WorldCom filed for bankruptcy in 2002. It is probably of little solace to investors that Ebbers is serving a 25-year jail term. Arthur Anderson, its accounting firm, a pillar of American corporate respectability, dismissed its 28,000 employees in 2002 as revelations of accounting fraud at WorldCom, Global Crossing, and Enron ruined the century-old company’s credibility.
The high tide of municipal finance is retreating. Occasional whiffs of the mud flats are drifting ashore. The Securities and Exchange Corporation (SEC) is probing the City of Miami’s “major bond offerings between 2006 and 2009 and questionable financial transfers to balance the budget.”
Continuing with the Miami Herald’s summary, the hometown newspaper reminded readers of its own investigation in July 2009 that unearthed “the root causes of an emerging financial meltdown [that] focused on a series of questionable money transfers from capital-project accounts to the general fund.”
Many bond investors rely upon rating agency evaluations. Given the agencies’ recent follies, there is already a degree of risk linked to this approach. (Many fund managers who bought WorldCom stock relied on the rating agencies and on Wall Street “buy” recommendations.) The Miami Herald ratchets up the risk profile: “[T]he SEC is exploring whether the city misrepresented its true financial condition when [the agencies examined the city’s books before the city] went to market to float bonds for major projects.”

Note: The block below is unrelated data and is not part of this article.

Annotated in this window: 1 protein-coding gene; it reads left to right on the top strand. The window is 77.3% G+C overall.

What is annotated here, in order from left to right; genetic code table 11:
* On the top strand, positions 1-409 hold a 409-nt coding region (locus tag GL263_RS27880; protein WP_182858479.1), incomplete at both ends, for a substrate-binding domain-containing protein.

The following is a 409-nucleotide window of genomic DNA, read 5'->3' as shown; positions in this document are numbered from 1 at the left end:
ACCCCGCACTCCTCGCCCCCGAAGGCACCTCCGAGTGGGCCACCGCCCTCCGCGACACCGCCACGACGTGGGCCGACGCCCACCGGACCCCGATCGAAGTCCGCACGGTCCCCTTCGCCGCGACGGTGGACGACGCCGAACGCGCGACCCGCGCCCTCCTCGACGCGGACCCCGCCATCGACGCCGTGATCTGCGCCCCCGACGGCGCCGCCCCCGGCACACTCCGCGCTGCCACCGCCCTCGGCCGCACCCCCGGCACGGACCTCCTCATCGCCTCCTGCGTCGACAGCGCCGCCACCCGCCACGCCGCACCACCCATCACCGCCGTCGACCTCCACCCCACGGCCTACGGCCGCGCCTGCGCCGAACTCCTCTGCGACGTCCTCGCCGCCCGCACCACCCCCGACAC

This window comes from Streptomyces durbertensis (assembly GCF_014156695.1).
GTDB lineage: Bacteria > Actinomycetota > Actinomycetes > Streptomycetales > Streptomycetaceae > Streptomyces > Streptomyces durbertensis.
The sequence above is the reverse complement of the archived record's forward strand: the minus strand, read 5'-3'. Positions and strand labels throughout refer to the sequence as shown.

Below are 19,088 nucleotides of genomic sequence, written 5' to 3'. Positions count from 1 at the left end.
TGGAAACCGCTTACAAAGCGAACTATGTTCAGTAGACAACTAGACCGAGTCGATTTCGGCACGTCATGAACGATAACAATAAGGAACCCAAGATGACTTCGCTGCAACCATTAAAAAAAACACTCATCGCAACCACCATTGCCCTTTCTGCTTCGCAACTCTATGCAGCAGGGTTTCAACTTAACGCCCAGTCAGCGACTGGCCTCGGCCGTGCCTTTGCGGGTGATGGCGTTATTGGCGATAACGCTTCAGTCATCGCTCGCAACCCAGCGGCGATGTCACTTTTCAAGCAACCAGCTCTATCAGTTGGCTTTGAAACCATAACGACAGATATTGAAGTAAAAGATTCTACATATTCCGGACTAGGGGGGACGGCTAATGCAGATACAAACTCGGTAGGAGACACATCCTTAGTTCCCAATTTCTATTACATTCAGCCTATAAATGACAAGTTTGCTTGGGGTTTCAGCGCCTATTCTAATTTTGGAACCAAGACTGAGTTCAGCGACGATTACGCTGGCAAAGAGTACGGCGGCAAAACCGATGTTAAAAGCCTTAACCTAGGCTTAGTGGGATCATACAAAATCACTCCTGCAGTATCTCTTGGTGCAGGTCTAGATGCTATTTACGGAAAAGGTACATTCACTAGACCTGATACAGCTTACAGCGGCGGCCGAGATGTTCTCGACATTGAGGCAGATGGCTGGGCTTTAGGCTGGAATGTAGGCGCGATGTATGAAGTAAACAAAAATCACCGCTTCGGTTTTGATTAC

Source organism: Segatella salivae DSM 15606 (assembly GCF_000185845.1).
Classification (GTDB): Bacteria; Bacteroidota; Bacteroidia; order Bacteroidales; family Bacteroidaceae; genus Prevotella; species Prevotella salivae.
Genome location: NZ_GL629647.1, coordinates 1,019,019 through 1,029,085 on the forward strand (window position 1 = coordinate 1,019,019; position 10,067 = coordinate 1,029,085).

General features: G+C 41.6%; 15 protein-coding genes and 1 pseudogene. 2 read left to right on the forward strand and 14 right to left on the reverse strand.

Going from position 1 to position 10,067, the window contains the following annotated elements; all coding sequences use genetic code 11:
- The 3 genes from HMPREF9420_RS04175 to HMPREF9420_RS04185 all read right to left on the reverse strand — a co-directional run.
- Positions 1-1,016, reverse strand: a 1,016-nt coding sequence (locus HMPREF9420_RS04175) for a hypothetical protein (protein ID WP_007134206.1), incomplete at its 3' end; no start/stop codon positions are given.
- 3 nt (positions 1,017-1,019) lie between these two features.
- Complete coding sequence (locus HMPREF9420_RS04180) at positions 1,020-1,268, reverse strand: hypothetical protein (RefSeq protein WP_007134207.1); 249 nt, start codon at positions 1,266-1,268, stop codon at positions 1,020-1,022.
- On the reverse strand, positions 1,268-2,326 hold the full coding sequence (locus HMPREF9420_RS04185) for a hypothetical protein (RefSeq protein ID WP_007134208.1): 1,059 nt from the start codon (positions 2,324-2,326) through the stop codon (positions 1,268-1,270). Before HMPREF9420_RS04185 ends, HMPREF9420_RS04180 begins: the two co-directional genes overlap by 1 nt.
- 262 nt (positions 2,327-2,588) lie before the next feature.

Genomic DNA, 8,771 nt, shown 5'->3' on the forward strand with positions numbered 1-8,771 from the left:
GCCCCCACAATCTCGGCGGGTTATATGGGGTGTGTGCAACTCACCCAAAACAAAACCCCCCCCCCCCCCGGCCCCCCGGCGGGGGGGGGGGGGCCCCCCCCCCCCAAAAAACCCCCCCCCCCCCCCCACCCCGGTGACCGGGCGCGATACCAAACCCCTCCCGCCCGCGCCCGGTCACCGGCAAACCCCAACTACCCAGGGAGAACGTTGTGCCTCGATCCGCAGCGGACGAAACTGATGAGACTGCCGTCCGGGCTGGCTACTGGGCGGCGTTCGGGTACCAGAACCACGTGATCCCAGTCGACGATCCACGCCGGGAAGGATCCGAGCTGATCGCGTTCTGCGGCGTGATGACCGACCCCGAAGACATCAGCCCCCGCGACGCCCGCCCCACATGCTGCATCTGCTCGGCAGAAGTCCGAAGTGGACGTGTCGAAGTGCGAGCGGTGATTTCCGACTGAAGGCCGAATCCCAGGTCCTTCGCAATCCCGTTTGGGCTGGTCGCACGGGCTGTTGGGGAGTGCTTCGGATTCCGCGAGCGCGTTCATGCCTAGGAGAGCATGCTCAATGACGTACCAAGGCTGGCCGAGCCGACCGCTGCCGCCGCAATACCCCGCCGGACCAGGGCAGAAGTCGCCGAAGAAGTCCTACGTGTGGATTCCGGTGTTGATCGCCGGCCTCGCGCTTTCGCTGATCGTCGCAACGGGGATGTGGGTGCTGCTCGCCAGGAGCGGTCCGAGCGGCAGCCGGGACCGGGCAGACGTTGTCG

The regrettable behavior has its precedents. In 1996, Miami suffered a fiscal crisis when the city “tried to hide a $68 million shortfall by shifting money between hundreds of capital accounts.” In January 2010, “Miami leaders are already projecting a $45 million budget shortfall this year that could force the city to deplete its reserves and sell key assets to stay afloat.” (Miami Herald, January 31, 2010)
This shell game seems to be in the municipal handbook. In When America Aged, Roger Lowenstein described the City of San Diego’s accounting manipulations in the mid-1990s. They were orchestrated by city manager Jack McCrery: “He moved expenses around, shifted personnel, offset one account against another. A favorite McCrery tactic was to charge the water or sewer departments for laying pipes under city streets, which effectively transferred costs from the general fund to water and sewer (which had the power to assess fees). [City of San Diego] council members complained they didn’t understand his machinations, that he never explained the budget… but the truth was they were happier not knowing what McCrery was up to.”
This happy ignorance is by no means a preserve of municipal fiduciaries. The Ebbers’ defense (“I don't know accounting”) will be a common excuse when state and city finances unravel. Recently, the star-studded and highly compensated Citigroup board was not familiar with SIVs or CDOs when it mattered, and sat by as Citi’s stock fell over 95% between 2007 and 2009.
If all goes well, municipal bond holders receive 4% non-taxable interest payments. It might be worth foregoing this coupon income until the tide starts to rise again. Zero percent (in Bernanke-starved money market funds) is better than a 20% loss.